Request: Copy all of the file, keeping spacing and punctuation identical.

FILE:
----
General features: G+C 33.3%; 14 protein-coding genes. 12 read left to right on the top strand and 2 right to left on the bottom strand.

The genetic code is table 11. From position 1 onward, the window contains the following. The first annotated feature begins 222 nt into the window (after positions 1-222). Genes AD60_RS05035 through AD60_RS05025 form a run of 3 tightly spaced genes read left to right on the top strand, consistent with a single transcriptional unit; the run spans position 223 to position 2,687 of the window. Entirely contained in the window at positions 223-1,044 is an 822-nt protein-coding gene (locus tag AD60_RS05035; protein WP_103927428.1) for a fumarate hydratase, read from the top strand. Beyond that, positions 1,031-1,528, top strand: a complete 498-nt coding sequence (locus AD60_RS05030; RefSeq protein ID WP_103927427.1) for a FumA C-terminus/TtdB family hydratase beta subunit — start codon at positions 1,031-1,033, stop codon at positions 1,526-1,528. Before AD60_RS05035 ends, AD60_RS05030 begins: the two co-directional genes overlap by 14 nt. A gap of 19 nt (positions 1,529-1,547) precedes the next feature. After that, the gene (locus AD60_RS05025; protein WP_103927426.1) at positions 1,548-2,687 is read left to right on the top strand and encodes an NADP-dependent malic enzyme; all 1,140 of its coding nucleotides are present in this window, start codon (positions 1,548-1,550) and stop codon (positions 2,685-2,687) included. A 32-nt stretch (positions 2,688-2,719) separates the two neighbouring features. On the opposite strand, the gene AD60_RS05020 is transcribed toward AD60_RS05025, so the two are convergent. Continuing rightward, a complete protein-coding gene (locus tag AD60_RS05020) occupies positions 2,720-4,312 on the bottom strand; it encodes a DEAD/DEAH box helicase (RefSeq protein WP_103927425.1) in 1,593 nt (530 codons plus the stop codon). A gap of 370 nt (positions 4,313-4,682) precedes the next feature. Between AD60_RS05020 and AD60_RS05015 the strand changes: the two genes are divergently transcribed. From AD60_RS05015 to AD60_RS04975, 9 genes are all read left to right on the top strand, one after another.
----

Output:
General features: G+C 33.3%; 14 protein-coding genes. 12 read left to right on the top strand and 2 right to left on the bottom strand.

The genetic code is table 11. From position 1 onward, the window contains the following. The first annotated feature begins 222 nt into the window (after positions 1-222). Genes AD60_RS05035 through AD60_RS05025 form a run of 3 tightly spaced genes read left to right on the top strand, consistent with a single transcriptional unit; the run spans position 223 to position 2,687 of the window. Entirely contained in the window at positions 223-1,044 is an 822-nt protein-coding gene (locus tag AD60_RS05035; protein WP_103927428.1) for a fumarate hydratase, read from the top strand. Beyond that, positions 1,031-1,528, top strand: a complete 498-nt coding sequence (locus AD60_RS05030; RefSeq protein ID WP_103927427.1) for a FumA C-terminus/TtdB family hydratase beta subunit — start codon at positions 1,031-1,033, stop codon at positions 1,526-1,528. Before AD60_RS05035 ends, AD60_RS05030 begins: the two co-directional genes overlap by 14 nt. A gap of 19 nt (positions 1,529-1,547) precedes the next feature. After that, the gene (locus AD60_RS05025; protein WP_103927426.1) at positions 1,548-2,687 is read left to right on the top strand and encodes an NADP-dependent malic enzyme; all 1,140 of its coding nucleotides are present in this window, start codon (positions 1,548-1,550) and stop codon (positions 2,685-2,687) included. A 32-nt stretch (positions 2,688-2,719) separates the two neighbouring features. On the opposite strand, the gene AD60_RS05020 is transcribed toward AD60_RS05025, so the two are convergent. Continuing rightward, a complete protein-coding gene (locus tag AD60_RS05020) occupies positions 2,720-4,312 on the bottom strand; it encodes a DEAD/DEAH box helicase (RefSeq protein WP_103927425.1) in 1,593 nt (530 codons plus the stop codon). A gap of 370 nt (positions 4,313-4,682) precedes the next feature. Between AD60_RS05020 and AD60_RS05015 the strand changes: the two genes are divergently transcribed. From AD60_RS05015 to AD60_RS04975, 9 genes are all read left to right on the top strand, one after another.